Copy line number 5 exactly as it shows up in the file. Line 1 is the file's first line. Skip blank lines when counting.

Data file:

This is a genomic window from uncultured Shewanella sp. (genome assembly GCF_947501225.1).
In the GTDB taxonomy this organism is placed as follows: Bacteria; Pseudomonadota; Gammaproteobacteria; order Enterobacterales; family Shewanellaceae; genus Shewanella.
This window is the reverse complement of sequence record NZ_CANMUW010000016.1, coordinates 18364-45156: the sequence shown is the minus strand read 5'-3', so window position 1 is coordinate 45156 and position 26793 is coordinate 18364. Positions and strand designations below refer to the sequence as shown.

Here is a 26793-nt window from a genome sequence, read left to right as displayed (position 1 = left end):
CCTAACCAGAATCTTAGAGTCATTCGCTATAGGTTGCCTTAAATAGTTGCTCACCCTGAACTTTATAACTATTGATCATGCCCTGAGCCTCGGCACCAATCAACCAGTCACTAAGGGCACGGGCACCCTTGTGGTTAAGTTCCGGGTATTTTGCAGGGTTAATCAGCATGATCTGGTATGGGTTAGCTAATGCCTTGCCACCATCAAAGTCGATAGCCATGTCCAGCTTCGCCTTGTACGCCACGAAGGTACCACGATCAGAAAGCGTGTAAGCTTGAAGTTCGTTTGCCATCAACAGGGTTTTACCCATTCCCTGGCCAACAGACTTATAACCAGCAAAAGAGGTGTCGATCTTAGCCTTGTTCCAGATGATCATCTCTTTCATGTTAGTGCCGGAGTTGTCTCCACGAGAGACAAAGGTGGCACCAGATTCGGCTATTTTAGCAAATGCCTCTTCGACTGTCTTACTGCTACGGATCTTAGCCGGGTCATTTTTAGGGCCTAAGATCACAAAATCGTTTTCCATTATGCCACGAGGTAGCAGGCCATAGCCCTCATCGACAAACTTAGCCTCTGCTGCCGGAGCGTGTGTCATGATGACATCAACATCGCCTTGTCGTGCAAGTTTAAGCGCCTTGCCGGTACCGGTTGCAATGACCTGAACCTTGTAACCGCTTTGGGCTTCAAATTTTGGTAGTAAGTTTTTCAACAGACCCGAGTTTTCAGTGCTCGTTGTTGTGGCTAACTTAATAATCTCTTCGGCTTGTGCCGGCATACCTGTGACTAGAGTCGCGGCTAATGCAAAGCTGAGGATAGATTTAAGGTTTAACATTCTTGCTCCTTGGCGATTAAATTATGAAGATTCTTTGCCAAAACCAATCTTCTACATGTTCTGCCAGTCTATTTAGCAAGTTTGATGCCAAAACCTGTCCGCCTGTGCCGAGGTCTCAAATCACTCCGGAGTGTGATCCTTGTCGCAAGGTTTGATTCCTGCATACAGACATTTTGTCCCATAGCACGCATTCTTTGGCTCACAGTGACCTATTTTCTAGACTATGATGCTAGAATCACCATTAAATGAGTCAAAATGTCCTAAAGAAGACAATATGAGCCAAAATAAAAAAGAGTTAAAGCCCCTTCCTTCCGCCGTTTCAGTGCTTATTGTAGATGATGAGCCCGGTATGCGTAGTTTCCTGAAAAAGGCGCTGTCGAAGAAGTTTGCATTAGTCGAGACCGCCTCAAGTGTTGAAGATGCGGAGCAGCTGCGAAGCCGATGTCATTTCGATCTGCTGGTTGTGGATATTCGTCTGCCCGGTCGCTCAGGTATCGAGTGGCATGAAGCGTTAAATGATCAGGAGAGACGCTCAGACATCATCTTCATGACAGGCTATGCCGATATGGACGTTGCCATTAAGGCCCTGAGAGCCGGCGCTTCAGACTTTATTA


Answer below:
CCTAACCAGAATCTTAGAGTCATTCGCTATAGGTTGCCTTAAATAGTTGCTCACCCTGAACTTTATAACTATTGATCATGCCCTGAGCCTCGGCACCAATCAACCAGTCACTAAGGGCACGGGCACCCTTGTGGTTAAGTTCCGGGTATTTTGCAGGGTTAATCAGCATGATCTGGTATGGGTTAGCTAATGCCTTGCCACCATCAAAGTCGATAGCCATGTCCAGCTTCGCCTTGTACGCCACGAAGGTACCACGATCAGAAAGCGTGTAAGCTTGAAGTTCGTTTGCCATCAACAGGGTTTTACCCATTCCCTGGCCAACAGACTTATAACCAGCAAAAGAGGTGTCGATCTTAGCCTTGTTCCAGATGATCATCTCTTTCATGTTAGTGCCGGAGTTGTCTCCACGAGAGACAAAGGTGGCACCAGATTCGGCTATTTTAGCAAATGCCTCTTCGACTGTCTTACTGCTACGGATCTTAGCCGGGTCATTTTTAGGGCCTAAGATCACAAAATCGTTTTCCATTATGCCACGAGGTAGCAGGCCATAGCCCTCATCGACAAACTTAGCCTCTGCTGCCGGAGCGTGTGTCATGATGACATCAACATCGCCTTGTCGTGCAAGTTTAAGCGCCTTGCCGGTACCGGTTGCAATGACCTGAACCTTGTAACCGCTTTGGGCTTCAAATTTTGGTAGTAAGTTTTTCAACAGACCCGAGTTTTCAGTGCTCGTTGTTGTGGCTAACTTAATAATCTCTTCGGCTTGTGCCGGCATACCTGTGACTAGAGTCGCGGCTAATGCAAAGCTGAGGATAGATTTAAGGTTTAACATTCTTGCTCCTTGGCGATTAAATTATGAAGATTCTTTGCCAAAACCAATCTTCTACATGTTCTGCCAGTCTATTTAGCAAGTTTGATGCCAAAACCTGTCCGCCTGTGCCGAGGTCTCAAATCACTCCGGAGTGTGATCCTTGTCGCAAGGTTTGATTCCTGCATACAGACATTTTGTCCCATAGCACGCATTCTTTGGCTCACAGTGACCTATTTTCTAGACTATGATGCTAGAATCACCATTAAATGAGTCAAAATGTCCTAAAGAAGACAATATGAGCCAAAATAAAAAAGAGTTAAAGCCCCTTCCTTCCGCCGTTTCAGTGCTTATTGTAGATGATGAGCCCGGTATGCGTAGTTTCCTGAAAAAGGCGCTGTCGAAGAAGTTTGCATTAGTCGAGACCGCCTCAAGTGTTGAAGATGCGGAGCAGCTGCGAAGCCGATGTCATTTCGATCTGCTGGTTGTGGATATTCGTCTGCCCGGTCGCTCAGGTATCGAGTGGCATGAAGCGTTAAATGATCAGGAGAGACGCTCAGACATCATCTTCATGACAGGCTATGCCGATATGGACGTTGCCATTAAGGCCCTGAGAGCCGGCGCTTCAGACTTTATTA